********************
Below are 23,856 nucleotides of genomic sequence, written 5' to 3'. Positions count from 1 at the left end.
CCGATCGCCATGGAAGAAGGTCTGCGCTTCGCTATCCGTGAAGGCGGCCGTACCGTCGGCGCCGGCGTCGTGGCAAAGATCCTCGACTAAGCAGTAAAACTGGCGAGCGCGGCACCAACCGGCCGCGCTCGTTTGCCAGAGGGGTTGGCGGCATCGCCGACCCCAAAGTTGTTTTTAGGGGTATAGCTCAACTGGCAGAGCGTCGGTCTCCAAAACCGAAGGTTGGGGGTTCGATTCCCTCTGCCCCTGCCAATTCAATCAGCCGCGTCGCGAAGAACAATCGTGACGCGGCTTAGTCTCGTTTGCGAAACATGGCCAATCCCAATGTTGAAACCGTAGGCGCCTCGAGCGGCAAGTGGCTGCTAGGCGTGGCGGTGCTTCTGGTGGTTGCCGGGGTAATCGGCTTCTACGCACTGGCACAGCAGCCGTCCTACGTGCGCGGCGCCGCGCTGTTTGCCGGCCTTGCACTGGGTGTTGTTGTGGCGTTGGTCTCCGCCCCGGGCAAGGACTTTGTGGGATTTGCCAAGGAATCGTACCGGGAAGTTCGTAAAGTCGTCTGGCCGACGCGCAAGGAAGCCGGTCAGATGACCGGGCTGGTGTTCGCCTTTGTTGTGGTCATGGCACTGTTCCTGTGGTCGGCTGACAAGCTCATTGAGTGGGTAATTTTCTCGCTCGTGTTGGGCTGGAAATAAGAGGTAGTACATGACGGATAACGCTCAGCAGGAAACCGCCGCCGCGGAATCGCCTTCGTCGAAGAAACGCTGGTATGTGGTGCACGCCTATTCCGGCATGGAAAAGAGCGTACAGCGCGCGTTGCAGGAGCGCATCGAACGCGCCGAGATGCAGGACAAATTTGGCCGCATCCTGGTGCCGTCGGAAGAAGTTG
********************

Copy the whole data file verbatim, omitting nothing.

Below are 23,856 nucleotides of genomic sequence, written 5' to 3'. Positions count from 1 at the left end.
CCGATCGCCATGGAAGAAGGTCTGCGCTTCGCTATCCGTGAAGGCGGCCGTACCGTCGGCGCCGGCGTCGTGGCAAAGATCCTCGACTAAGCAGTAAAACTGGCGAGCGCGGCACCAACCGGCCGCGCTCGTTTGCCAGAGGGGTTGGCGGCATCGCCGACCCCAAAGTTGTTTTTAGGGGTATAGCTCAACTGGCAGAGCGTCGGTCTCCAAAACCGAAGGTTGGGGGTTCGATTCCCTCTGCCCCTGCCAATTCAATCAGCCGCGTCGCGAAGAACAATCGTGACGCGGCTTAGTCTCGTTTGCGAAACATGGCCAATCCCAATGTTGAAACCGTAGGCGCCTCGAGCGGCAAGTGGCTGCTAGGCGTGGCGGTGCTTCTGGTGGTTGCCGGGGTAATCGGCTTCTACGCACTGGCACAGCAGCCGTCCTACGTGCGCGGCGCCGCGCTGTTTGCCGGCCTTGCACTGGGTGTTGTTGTGGCGTTGGTCTCCGCCCCGGGCAAGGACTTTGTGGGATTTGCCAAGGAATCGTACCGGGAAGTTCGTAAAGTCGTCTGGCCGACGCGCAAGGAAGCCGGTCAGATGACCGGGCTGGTGTTCGCCTTTGTTGTGGTCATGGCACTGTTCCTGTGGTCGGCTGACAAGCTCATTGAGTGGGTAATTTTCTCGCTCGTGTTGGGCTGGAAATAAGAGGTAGTACATGACGGATAACGCTCAGCAGGAAACCGCCGCCGCGGAATCGCCTTCGTCGAAGAAACGCTGGTATGTGGTGCACGCCTATTCCGGCATGGAAAAGAGCGTACAGCGCGCGTTGCAGGAGCGCATCGAACGCGCCGAGATGCAGGACAAATTTGGCCGCATCCTGGTGCCGTCGGAAGAAGTTG